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The Need for a Change Support With Shared Decision-Making in Healthcare


The analysis of current healthcare facilities shows that awareness on the part of nurses of shared decision-making practices determines the quality of patient-centered care. It is vital that nurses improve their skills and apply new models of communication with patients and their families. The need for change cannot be ignored; thus, this paper aims to discuss evidence from the literature demonstrating the existing background in terms of research on this topic.

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Summary of Original Research Articles

Hospitals offer different methods for improving the quality of care and supporting patients. Solberg et al. (2014) introduced shared decision-making as a significant component of patient-centered care in which collaboration between patients and their healthcare providers is based on the best scientific evidence and personal preferences. The statistical value of this article lies in the fact that older patients reported positively about shared decision-making only half as often as younger patients did (Solberg et al., 2014). The researchers discovered that significantly fewer decision-making practices were observed among men in comparison to women (Solberg et al., 2014). Therefore, any approach to improving care and promoting shared decision-making must be viewed through the prism of factors such as age and gender.

Härter et al. (2015) also discussed patient-physician collaboration, underlining the importance of partnership between these two parties and explaining that medical workers are required to take special programs and undertake trials to improve their understanding of shared decision-making in various settings. A joint decision is an outcome of increased confidence, thorough awareness, and making multiple treatment options available to patients. The practice of following special programs results in fewer cases of depression and anxiety among patients, especially among women (Härter et al., 2015). The researchers paid attention to the intensity and duration of lessons and concluded that flexibility and motivation are crucial in implementing shared decision-making models in patient-centered care settings.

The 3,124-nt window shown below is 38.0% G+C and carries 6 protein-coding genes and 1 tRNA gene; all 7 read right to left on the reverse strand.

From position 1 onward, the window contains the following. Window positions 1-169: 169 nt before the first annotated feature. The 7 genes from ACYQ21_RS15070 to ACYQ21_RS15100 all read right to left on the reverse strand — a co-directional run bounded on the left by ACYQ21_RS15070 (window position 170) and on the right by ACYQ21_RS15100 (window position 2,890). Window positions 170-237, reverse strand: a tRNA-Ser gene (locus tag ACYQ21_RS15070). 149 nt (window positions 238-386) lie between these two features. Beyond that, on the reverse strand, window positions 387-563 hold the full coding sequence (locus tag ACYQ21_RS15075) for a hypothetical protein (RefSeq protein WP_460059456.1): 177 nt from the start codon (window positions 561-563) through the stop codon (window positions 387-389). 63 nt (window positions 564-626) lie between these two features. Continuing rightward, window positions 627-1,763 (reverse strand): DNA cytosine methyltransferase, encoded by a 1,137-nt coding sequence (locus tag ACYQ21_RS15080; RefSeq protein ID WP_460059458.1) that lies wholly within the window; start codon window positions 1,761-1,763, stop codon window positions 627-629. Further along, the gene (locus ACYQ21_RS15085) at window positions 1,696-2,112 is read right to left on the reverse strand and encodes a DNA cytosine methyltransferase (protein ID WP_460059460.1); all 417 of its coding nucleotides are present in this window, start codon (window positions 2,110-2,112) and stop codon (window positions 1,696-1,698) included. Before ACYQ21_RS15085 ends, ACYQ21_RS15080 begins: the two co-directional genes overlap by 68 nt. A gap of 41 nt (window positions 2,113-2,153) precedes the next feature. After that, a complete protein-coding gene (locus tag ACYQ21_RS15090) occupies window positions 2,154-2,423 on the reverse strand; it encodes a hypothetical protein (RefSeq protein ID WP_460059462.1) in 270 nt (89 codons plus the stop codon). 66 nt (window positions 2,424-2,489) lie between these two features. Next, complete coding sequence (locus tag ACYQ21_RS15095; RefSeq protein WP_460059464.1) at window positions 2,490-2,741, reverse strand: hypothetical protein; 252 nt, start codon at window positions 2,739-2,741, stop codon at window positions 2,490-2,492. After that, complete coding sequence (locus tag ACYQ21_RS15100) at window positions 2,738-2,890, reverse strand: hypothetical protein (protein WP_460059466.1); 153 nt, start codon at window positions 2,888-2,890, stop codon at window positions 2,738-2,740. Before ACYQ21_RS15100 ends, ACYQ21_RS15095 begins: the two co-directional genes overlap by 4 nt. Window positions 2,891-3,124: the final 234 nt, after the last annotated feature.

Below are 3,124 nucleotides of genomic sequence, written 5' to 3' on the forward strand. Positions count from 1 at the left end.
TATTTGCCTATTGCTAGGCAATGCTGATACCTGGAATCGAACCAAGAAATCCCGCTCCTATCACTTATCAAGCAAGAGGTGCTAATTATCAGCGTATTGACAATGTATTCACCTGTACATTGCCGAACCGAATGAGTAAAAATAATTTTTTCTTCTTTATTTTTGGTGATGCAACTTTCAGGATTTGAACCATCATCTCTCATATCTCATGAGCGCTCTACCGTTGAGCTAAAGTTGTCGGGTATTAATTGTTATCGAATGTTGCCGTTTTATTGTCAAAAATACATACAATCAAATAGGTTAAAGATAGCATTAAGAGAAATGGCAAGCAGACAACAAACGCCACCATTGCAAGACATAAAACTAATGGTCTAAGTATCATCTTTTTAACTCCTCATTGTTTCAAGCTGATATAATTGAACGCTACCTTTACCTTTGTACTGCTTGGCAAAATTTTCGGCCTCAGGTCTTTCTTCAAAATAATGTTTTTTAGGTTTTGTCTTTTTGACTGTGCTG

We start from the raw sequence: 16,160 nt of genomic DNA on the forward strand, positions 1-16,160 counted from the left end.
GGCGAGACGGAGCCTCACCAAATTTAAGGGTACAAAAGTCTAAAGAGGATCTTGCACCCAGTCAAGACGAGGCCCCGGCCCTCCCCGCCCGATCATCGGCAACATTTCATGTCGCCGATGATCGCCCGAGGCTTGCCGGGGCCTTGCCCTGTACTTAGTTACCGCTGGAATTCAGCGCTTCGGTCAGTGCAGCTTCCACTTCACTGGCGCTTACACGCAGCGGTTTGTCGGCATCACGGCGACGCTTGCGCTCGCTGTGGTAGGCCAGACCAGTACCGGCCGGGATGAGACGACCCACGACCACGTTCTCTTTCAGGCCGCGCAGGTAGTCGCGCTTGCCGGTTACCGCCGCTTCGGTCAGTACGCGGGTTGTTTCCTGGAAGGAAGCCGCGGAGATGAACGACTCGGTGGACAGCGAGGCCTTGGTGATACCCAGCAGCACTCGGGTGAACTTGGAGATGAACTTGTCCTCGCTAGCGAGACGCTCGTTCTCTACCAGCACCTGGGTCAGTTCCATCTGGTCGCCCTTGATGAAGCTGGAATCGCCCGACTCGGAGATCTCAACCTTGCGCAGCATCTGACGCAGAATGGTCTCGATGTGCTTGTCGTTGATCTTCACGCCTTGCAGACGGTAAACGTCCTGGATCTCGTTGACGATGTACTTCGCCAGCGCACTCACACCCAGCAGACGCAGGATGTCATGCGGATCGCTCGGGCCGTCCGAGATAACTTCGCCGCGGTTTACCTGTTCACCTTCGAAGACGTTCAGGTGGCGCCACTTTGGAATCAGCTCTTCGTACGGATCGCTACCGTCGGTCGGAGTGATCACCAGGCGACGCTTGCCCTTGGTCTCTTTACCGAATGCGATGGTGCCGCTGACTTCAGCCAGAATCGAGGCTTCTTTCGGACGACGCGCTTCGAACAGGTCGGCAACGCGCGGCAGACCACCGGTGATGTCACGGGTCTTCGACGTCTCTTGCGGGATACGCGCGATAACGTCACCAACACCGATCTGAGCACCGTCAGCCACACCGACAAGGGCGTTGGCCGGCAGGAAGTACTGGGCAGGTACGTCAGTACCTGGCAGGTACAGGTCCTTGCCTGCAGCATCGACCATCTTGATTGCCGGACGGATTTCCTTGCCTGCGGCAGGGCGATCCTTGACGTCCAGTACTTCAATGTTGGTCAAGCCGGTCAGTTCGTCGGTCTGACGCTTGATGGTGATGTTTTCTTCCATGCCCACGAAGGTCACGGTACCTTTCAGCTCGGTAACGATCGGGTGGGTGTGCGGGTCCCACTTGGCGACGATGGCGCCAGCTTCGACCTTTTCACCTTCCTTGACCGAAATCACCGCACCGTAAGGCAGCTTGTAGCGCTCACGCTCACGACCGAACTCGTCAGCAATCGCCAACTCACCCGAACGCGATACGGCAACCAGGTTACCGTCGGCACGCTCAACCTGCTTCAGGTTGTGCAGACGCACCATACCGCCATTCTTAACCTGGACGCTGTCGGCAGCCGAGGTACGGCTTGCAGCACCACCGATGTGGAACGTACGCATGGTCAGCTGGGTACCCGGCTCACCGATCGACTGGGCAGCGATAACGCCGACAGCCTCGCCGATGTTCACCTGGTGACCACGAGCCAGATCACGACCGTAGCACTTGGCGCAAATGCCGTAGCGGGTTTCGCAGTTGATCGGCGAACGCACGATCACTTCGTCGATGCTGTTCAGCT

The quality of health-care services depends on how well clinicians are prepared for their work as well as their ability to involve patients in discussing their health issues. Alegria et al. (2018) defined shared decision-making as a form of communication between patients and healthcare providers where all participants discuss conditions and share information.

The peculiar feature of this article is the implementation of the DECIDE model to increase the perception of care quality and the number of opportunities for patients in hospitals. This approach includes such steps as problem decision, question exploration, posing questions, problem identification, and result enjoyment (Alegria et al., 2018). Despite the small samples involved, all the chosen studies contribute to the discussion of shared decision-making in patient-centered care.

Summary of Current Guidelines

Although shared decision-making is frequently discussed in many modern healthcare facilities, a serious gap remains in the associated process and policies. While many clinical guidelines on how to treat patients or communicate with families are available, not all researchers discuss the peculiarities of shared decision-making as a separate process that aims at improving the quality of patient-centered care.